This post is also up on my other major blog, here. I thought it would be interesting to connect them, since they’re huge parts of my life and have been for a long time…
For theology-blog readers: “Danger, geekiness ahead!” (Skip this if you buy into this garbage)
For gaming-blog readers: “Danger, religion ahead!” (Skip this if you’re not into religion)
For readers of both: “Wow, you’re awesome!” (Seriously, we should hang out sometime!)
I was about the same age when I preached my first sermon and when I started playing roleplaying games. In this case, the sermon was a pre-prepared one, a sort of scripted conversation with another churchy kid called Feed and Seed wherein we both dressed up as farmers and talked about the Parable of the Sower. The game was Dangerous Journeys by Gary Gygax. (I imagine both are now out of print).
A few years later, I was here in San Anselmo with my mother as she worked toward her Master’s Degree at SFTS. While she was away taking seminary courses, among other things, I was in an apartment in this same building, creating my own roleplaying game. Otherwise, I’d play with the few other kids who were living here, or wander around, or talk about religion with seminary students.
It isn’t so much a case that religion and gaming are connected to me – they are, but only in the way that both of them are connected to almost everything I do with my time. There is actually not all that much specific overlap. These are just two things that I enjoy immensely, and have since I was a little kid, which fascinate me to this day.
Of the two, gaming has caused me by far more trouble. I’ve had family members become concerned that I would be dragged into devil-worship and the occult. Thankfully, after talking with one family member in particular and giving him some information to read on his own, he’s been semi-converted into thinking that gaming sounds fun and is something he might even try at some point. At this point most of the rest of my family has decided that gaming is just another weird thing about me that they have to endure.
Of more concern, at certain points in my life, is that gaming is often a sure-fire method of social suicide. The interesting thing is that it didn’t stop me. Accutely aware that this particular hobby was something people tend to feel profound condescension toward, I kept at it because it is so amazingly fun. And I still feel the same way. At almost any point in my day, I’d rather be gaming. When I don’t have a group to game with, I feel myself coming slowly unhinged. When I have a great group, I am 100% guaranteed a weekly high.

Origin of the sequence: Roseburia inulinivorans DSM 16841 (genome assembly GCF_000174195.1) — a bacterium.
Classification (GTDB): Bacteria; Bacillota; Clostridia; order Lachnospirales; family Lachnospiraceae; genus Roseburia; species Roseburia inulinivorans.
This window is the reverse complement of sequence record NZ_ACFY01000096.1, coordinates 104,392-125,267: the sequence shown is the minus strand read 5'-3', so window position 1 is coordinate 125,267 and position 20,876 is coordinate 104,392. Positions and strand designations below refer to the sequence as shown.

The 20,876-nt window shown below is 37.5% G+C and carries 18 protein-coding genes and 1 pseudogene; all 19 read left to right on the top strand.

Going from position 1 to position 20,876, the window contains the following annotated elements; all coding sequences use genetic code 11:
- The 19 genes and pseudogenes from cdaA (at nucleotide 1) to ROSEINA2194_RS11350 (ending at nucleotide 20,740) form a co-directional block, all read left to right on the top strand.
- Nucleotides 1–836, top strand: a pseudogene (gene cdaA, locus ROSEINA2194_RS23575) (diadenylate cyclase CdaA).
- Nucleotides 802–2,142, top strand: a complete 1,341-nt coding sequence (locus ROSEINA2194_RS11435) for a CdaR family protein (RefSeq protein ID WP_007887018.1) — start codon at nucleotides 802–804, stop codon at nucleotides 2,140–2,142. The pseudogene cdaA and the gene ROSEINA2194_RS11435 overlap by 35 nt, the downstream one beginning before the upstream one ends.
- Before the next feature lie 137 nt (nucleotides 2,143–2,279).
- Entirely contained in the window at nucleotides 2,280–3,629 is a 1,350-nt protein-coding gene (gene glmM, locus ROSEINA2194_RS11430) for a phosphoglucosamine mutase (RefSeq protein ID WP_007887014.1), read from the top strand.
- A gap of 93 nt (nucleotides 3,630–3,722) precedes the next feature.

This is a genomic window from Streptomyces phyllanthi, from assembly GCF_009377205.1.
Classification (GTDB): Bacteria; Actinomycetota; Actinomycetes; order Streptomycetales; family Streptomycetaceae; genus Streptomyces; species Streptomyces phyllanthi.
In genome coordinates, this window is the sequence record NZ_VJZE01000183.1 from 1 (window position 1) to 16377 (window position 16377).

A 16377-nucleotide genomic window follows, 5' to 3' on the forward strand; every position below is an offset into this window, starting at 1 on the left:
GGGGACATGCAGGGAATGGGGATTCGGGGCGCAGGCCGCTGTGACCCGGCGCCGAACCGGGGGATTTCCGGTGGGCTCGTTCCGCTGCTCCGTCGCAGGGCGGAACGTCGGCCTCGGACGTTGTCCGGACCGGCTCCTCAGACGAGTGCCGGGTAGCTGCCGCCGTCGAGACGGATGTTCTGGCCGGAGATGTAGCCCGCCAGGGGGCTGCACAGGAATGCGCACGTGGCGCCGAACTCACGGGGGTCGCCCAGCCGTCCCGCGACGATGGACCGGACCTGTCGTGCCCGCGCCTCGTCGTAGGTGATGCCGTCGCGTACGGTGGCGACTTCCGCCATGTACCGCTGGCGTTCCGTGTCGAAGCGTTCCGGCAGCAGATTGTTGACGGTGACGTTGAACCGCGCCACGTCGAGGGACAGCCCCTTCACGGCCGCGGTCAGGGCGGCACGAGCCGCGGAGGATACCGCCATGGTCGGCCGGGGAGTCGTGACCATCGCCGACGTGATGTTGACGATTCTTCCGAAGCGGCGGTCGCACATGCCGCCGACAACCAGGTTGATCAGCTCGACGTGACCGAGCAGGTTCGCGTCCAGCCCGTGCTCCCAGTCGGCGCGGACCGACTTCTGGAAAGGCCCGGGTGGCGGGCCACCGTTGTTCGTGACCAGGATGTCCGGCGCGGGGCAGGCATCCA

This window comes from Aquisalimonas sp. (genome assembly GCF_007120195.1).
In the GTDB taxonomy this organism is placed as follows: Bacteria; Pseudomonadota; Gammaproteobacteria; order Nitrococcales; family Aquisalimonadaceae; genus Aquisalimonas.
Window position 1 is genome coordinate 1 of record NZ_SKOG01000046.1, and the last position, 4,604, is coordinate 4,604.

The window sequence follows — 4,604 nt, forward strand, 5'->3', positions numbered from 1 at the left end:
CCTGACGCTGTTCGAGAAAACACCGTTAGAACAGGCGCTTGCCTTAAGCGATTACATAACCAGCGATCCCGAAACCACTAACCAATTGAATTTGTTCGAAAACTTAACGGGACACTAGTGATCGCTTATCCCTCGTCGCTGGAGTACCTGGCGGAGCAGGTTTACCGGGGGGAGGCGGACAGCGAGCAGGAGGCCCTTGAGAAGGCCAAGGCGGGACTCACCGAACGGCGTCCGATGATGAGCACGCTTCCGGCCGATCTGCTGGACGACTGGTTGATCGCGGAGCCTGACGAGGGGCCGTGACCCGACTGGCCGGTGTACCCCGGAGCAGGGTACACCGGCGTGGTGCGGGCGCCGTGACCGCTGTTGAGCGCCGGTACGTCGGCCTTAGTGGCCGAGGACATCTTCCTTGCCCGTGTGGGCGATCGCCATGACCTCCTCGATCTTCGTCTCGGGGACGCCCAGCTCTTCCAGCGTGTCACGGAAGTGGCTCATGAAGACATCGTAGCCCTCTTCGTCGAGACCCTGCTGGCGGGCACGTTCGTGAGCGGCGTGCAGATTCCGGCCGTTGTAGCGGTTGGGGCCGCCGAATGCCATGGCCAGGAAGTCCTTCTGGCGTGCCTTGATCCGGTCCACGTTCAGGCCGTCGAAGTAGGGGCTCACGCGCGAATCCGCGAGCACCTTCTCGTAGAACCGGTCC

This social-suicide aspect is something that I’ve found fades with time, along with many anxieties about what people think of me. Really, it’s still deeply uncool, but the change is that I don’t care nearly as much.
Religion, or being religious and studying religions, is also a lifelong interest. In the US faith is far more acceptable than gaming (about 150 million churchgoers and about 2 million gamers). The main problem I tend to have is that, well, I’m odd. A good example is that just a few minutes ago I was listening to the Infidel Guy podcast, which is an atheist/freethought discussion podcast that I usually enjoy. I find it very challenging, but very important, to remain in contact with atheists and atheism. The reason for this is simple: I understand that I could just be crazy. And even if I’m not, when I talk about how well-meaning and reasonable people can disagree, I put my money where my mouth is.
Maybe I’ll post sometime about time spent as an atheist, or at least a serious agnostic. (My more conservative readers probably think I was never truly re-converted – and maybe they’re right)
Sometimes I toy with some way to combine my love of gaming and my religious life. A game about religion, or a way to use concepts and practices from gaming in worship or education. Maybe I will. For now, oddly, I enjoy the segregation. Everyone has to have hobbies, right? And I think that it’ll probably be key to my ongoing mental health as a pastor if I have some pastimes that have nothing to do with church.